Payson voters will go to the polls March 9 to approve or disapprove 25-year franchise agreements between the town and two utilities, Arizona Public Service Company and Energy West Inc.
Angela Creedon, an APS spokesperson in Flagstaff who negotiated the proposed agreement with the town, said the franchise simplifies the process of construction, maintenance and repairs by the utility companies by allowing them to operate without permits on the town's roads.
Town Attorney Sam Streichman said, "This gives them general permission to operate on the town's rights-of-way, which includes roads. If they had a breakage or outage, they could go out and repair it without having to wait to get a permit."
Creedon said there is no reason for anyone to vote against the franchise agreement.
"The only reason I can see for voting against this is that a person may be confused by the intent of the agreement," she said.
Creedon said having the franchise with the town allows the electric company to operate more efficiently -- that having to get permits each time work needs to be done would be more time-consuming and costly for both the utility companies and the town.
"It doesn't make good business sense to operate otherwise," she said. "But, regardless of the outcome of the election, the company will continue to serve the area," she said.
APS and Energy West -- formerly Broken Bow Gas -- have operated under a 25-year-agreement since the town first incorporated. In the past, they each paid a percentage of their sales to the town as part of their franchise agreement. APS will now pay a flat yearly franchise fee of $170,000 that will be adjusted annually for inflation. APS also pays local property and sales taxes.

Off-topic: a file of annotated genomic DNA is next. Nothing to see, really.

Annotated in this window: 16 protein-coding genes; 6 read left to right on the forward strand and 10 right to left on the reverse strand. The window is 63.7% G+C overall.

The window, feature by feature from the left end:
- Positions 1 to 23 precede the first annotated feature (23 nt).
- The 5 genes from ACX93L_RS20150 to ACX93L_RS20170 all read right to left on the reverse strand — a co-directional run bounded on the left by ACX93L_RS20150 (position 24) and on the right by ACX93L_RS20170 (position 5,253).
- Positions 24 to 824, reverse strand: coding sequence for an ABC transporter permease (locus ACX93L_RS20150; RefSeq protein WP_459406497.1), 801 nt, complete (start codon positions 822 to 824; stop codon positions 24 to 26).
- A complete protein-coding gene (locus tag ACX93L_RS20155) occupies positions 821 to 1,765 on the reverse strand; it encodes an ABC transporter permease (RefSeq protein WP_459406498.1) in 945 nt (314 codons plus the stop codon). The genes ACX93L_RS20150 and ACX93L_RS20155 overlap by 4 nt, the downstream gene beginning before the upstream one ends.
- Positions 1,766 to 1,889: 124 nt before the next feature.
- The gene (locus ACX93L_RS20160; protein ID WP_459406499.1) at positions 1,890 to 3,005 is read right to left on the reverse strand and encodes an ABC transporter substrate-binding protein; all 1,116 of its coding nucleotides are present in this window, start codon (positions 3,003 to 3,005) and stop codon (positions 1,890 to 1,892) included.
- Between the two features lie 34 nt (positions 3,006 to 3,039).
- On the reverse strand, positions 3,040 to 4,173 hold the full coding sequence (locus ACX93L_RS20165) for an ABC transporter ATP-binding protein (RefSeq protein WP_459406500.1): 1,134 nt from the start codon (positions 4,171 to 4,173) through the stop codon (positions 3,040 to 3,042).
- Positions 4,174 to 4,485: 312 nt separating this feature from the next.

Energy West will pay the town based on the same formula as in the past -- 2 percent of its in-town sales, plus various taxes. The in-town sales assessment amounted to about $60,000 in 1998.
Creedon said one of the concerns APS has is that voters will confuse the franchise vote with electric competition.
"This is unrelated," she said. "This does not limit competitive choice." Other utilities may also seek franchise agreements with the town.
According to information from APS, the company operates under similar franchises in virtually every incorporated community it serves.
The proposed agreements can be reviewed at Town Hall. They were published in their entirety in the Jan. 19 through Feb. 12 editions of the Payson Roundup.
The cost of the special election, which is mandated by the state, is between $10,000 and $15,000, and will be split between the two companies.
Any registered voter wishing to vote early can do so up to 5 p.m. Friday, March 5 at Payson Town Hall. For information on early voting, contact the town clerk's office at 474-5242.
Polls will be open Tuesday, March 9 from 6 a.m. to 7 p.m. at locations to be announced prior to the election.